• Traders with 750 or more significant sells per year usually clearly qualify for trader status.
  • Traders with less than 100 or 200 sells may have a tougher time substantiating trader status.
  • Traders with significant sells numbering between 100 and 500 or 750 often can qualify for trader status but they might be under more scrutiny during an audit than would someone with more significant volume.
  • The typical holding period for most sells should be four months or less, preferably one month or less, even more preferably one week or even daily.
  • The entity should spend a good part of most every day watching and trading the markets during trading hours.
  • The entity especially should maintain a business-like operation: good books and records, continuing education books and seminars and so on.



U.S. Tax Court cases
with taxpayers who screwed up their trader status and M2M election one way or another (learn from their mistakes)

  • June 1, 2004. Taxpayer went up against the IRS alone as a “pro se” in Tax Court.
    • ○ 303 of the year’s 323 transactions occurred in February through April, meaning only 20 transactions were made during the rest of the year. 🙁
    • ○ Taxpayer was employed full-time as a computer chip engineer (and did not set his trading up within a separate entity) and therefore the trading was not the “sole or even primary activity in which the taxpayer engaged for the production of income.” 🙁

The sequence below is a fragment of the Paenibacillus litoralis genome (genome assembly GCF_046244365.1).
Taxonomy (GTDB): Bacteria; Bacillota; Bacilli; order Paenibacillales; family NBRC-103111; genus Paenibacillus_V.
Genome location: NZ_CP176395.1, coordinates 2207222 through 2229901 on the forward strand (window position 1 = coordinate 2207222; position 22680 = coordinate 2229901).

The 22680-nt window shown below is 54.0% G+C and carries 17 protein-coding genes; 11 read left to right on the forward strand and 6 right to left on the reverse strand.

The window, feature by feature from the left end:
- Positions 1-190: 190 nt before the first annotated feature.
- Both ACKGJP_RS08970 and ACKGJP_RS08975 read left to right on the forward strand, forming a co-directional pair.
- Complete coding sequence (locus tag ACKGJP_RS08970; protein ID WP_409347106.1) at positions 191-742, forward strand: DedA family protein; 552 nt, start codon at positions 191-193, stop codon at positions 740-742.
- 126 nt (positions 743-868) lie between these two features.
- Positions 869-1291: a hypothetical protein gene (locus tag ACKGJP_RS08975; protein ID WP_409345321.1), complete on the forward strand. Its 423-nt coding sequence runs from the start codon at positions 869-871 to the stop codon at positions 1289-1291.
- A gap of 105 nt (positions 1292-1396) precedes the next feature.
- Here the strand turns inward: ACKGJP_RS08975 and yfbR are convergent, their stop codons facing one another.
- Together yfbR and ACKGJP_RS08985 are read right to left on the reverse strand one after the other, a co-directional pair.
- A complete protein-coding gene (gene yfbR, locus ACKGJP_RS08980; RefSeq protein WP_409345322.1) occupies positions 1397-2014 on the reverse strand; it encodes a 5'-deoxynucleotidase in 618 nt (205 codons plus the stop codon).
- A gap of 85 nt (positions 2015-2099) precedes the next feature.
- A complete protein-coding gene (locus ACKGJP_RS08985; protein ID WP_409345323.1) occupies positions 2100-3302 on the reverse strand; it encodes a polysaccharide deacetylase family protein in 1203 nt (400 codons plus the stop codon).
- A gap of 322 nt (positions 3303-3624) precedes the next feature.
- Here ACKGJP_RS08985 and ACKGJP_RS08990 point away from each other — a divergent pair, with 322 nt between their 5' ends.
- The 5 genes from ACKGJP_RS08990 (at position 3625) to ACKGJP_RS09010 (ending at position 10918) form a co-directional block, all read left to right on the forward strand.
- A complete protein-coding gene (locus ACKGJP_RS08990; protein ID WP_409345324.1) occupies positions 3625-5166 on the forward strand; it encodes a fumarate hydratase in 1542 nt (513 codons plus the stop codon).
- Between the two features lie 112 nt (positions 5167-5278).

• ○ Taxpayer failed to timely file a §475(f) M2M election before filing his tax return. 🙁
    • ○ Taxpayer even failed to file his tax return on time. 🙁
    • ○ Taxpayer filed his tax return only after it was already two years late and he was contacted by the IRS looking for $611,357 tax based on the gross amount of his sales of securities. 🙁
    • ○ Taxpayer then filed an amended tax return with a “retroactive M2M election” seven weeks later. 🙁
    • ○ The “retroactive M2M election” was prepared using “fractured English,” rather than the more specific language required by the IRS Rev. Proc. 🙁

See Frank Chen, TC Memo. 2004-132. The IRS walked all over the taxpayer, though quite frankly the taxpayer had a weak argument that he was a trader rather than an investor and in any event, he was not entitled to use the M2M method of accounting. He apparently filed his tax returns on his own, 🙁 and he went up against the IRS and the Tax Court alone rather than with a trader status tax advisor and a lawyer familiar with the Tax Court procedures. 🙁


 

  • August 11, 2008. Taxpayers using a husband-wife LLC lose mightily against IRS attack on their trader status. Deemed to be investors rather than traders, the Court primarily looked to the evidence of the reported trading operations: